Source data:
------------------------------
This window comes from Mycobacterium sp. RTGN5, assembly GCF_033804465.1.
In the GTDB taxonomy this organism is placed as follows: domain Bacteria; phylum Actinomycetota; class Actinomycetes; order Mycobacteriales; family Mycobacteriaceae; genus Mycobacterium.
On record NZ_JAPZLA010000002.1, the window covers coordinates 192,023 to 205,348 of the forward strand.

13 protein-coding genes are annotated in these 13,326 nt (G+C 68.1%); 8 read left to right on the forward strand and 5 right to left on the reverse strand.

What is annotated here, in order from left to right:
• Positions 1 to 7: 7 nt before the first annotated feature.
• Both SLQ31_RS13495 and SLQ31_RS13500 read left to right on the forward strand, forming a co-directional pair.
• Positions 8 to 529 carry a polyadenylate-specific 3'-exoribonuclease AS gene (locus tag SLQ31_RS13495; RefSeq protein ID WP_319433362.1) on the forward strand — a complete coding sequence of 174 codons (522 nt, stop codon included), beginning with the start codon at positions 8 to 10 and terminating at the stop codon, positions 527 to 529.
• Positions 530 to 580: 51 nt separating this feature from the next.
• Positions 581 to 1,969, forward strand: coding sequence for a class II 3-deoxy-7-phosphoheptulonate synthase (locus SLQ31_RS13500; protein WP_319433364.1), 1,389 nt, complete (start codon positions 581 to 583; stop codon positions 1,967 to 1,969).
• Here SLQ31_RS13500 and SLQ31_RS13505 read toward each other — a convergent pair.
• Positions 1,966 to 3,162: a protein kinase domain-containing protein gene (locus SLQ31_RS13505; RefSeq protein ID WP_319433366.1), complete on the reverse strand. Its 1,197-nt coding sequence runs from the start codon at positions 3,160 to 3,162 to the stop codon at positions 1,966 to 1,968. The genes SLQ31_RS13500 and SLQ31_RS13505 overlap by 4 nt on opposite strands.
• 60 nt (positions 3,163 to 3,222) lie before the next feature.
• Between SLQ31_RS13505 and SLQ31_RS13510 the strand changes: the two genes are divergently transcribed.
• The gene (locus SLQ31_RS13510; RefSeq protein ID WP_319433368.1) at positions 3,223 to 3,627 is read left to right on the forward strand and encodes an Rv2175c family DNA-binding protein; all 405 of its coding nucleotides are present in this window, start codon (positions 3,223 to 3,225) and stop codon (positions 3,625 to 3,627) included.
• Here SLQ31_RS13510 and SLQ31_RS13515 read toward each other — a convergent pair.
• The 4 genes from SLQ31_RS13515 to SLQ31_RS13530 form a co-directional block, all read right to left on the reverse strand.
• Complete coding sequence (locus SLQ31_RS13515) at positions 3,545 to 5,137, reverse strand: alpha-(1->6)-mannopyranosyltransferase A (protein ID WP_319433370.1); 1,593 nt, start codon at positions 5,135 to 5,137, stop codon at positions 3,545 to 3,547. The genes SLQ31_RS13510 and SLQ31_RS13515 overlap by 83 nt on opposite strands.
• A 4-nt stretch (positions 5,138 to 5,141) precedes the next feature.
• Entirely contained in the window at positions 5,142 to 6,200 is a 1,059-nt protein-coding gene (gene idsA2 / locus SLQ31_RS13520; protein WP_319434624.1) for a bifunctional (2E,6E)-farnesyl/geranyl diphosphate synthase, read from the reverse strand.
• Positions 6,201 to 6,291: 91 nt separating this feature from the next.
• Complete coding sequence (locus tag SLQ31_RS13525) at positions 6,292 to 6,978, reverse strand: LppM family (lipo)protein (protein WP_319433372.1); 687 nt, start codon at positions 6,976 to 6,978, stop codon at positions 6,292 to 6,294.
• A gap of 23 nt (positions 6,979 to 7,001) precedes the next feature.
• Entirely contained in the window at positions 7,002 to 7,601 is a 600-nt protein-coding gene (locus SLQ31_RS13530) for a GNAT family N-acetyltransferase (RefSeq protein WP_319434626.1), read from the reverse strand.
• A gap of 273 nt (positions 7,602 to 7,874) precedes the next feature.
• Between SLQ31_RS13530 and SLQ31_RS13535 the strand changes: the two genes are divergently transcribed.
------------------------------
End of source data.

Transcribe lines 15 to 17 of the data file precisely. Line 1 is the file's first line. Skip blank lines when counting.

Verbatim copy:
• The gene (locus SLQ31_RS13510; RefSeq protein ID WP_319433368.1) at positions 3,223 to 3,627 is read left to right on the forward strand and encodes an Rv2175c family DNA-binding protein; all 405 of its coding nucleotides are present in this window, start codon (positions 3,223 to 3,225) and stop codon (positions 3,625 to 3,627) included.
• Here SLQ31_RS13510 and SLQ31_RS13515 read toward each other — a convergent pair.
• The 4 genes from SLQ31_RS13515 to SLQ31_RS13530 form a co-directional block, all read right to left on the reverse strand.